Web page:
Thursday, September 11, 2014

July (Part 1)

I'm back.

It wasn't something I planned, but it appears I took an unofficial, extended break from this blog over the entire summer. With two kids needing summertime fun, family visiting from Australia, friends popping up from L.A., road trips when we could squeeze them in (and not to mention work), things became quite hectic - but mostly in a good way. When school finished in June, I näively thought we'd have endless days ahead, with few plans, and the only schedule I'd be ruled by was my work roster. The Faery wanted to sign up to just about every day camp under the sun, but I'm glad she only did a couple.

So many spur-of-the moment outings and visits kept us more than occupied. I'm in no way opposed to days at home with the TV on for kiddo entertainment - it's something I more than rely on at times - but we surprisingly had very few days like that over summer. I suppose the knowledge of how short-lived summer is here put me into a "make hay while the sun shines" mentality. Summer in Seattle is amazing but it doesn't stick around for long, so I forced us to get out of the house every day. Lots of vitamin D hits for us, but it meant that for the first time ever, when school resumed this month I didn't feel ready, that we needed more veggie days at home just doing sweet nothing. I guess that's better than feeling as though we wasted summer, though.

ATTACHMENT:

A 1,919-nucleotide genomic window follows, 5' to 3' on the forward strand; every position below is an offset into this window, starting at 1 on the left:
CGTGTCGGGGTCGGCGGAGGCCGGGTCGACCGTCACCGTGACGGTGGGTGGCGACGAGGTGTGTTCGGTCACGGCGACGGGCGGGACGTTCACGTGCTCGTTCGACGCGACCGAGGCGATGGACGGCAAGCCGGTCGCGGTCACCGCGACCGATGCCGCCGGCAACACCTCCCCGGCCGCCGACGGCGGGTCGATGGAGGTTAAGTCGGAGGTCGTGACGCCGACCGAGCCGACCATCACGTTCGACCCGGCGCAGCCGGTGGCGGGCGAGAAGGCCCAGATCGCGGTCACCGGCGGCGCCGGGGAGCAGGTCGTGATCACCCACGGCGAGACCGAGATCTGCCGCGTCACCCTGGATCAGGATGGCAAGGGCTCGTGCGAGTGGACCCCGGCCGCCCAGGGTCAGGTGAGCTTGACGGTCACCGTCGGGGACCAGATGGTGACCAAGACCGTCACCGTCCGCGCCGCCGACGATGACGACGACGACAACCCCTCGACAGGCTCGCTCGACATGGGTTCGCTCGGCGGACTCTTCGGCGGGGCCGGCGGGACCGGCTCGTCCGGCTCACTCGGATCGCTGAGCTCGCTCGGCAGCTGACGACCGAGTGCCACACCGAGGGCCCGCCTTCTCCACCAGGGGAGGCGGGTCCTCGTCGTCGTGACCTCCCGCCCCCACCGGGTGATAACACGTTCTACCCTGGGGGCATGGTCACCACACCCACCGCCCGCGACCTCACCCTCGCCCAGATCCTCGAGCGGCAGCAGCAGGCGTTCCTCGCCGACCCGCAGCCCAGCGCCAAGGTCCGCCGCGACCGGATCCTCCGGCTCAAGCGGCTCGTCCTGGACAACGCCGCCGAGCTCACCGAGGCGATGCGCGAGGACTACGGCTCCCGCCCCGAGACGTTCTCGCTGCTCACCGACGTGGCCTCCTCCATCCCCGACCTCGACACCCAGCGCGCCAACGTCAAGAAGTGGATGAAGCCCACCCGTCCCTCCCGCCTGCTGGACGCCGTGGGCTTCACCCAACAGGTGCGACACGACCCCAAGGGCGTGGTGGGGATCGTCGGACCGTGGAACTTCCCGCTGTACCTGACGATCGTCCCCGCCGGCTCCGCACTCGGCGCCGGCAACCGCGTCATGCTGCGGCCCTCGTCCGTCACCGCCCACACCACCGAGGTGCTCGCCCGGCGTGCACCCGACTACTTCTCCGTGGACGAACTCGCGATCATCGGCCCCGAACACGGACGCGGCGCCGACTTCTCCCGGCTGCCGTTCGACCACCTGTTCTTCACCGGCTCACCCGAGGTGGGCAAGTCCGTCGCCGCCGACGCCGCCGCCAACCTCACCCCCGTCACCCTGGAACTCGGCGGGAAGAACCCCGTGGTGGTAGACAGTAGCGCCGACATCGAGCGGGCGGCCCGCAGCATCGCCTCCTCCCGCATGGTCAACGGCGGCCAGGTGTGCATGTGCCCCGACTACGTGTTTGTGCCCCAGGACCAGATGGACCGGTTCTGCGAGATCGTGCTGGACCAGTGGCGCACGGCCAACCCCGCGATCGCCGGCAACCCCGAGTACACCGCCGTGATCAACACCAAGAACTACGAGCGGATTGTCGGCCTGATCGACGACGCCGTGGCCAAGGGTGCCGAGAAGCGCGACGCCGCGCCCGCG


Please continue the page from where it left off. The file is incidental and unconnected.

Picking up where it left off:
Here in Seattle, people joke that summer doesn't officially begin until July 5th (the joke being that July 4th celebrations are often rainy). This July 4th threatened to prove them right, with grey skies and passing spots of rain. We took a gamble anyway, and hosted a barbecue at our place, with a bit of a pot luck dessert from friends. By sheer coincidence, it was mostly Aussie expat friends, with one Canadian and only one American - poor girl! It was a good excuse to make pavlova, and a friend got into the spirit by making a divine s'mores pie. Lucky for all of us, the walk to the waterfront fireworks that evening were a mile downhill so we managed to walk off some of our gluttony.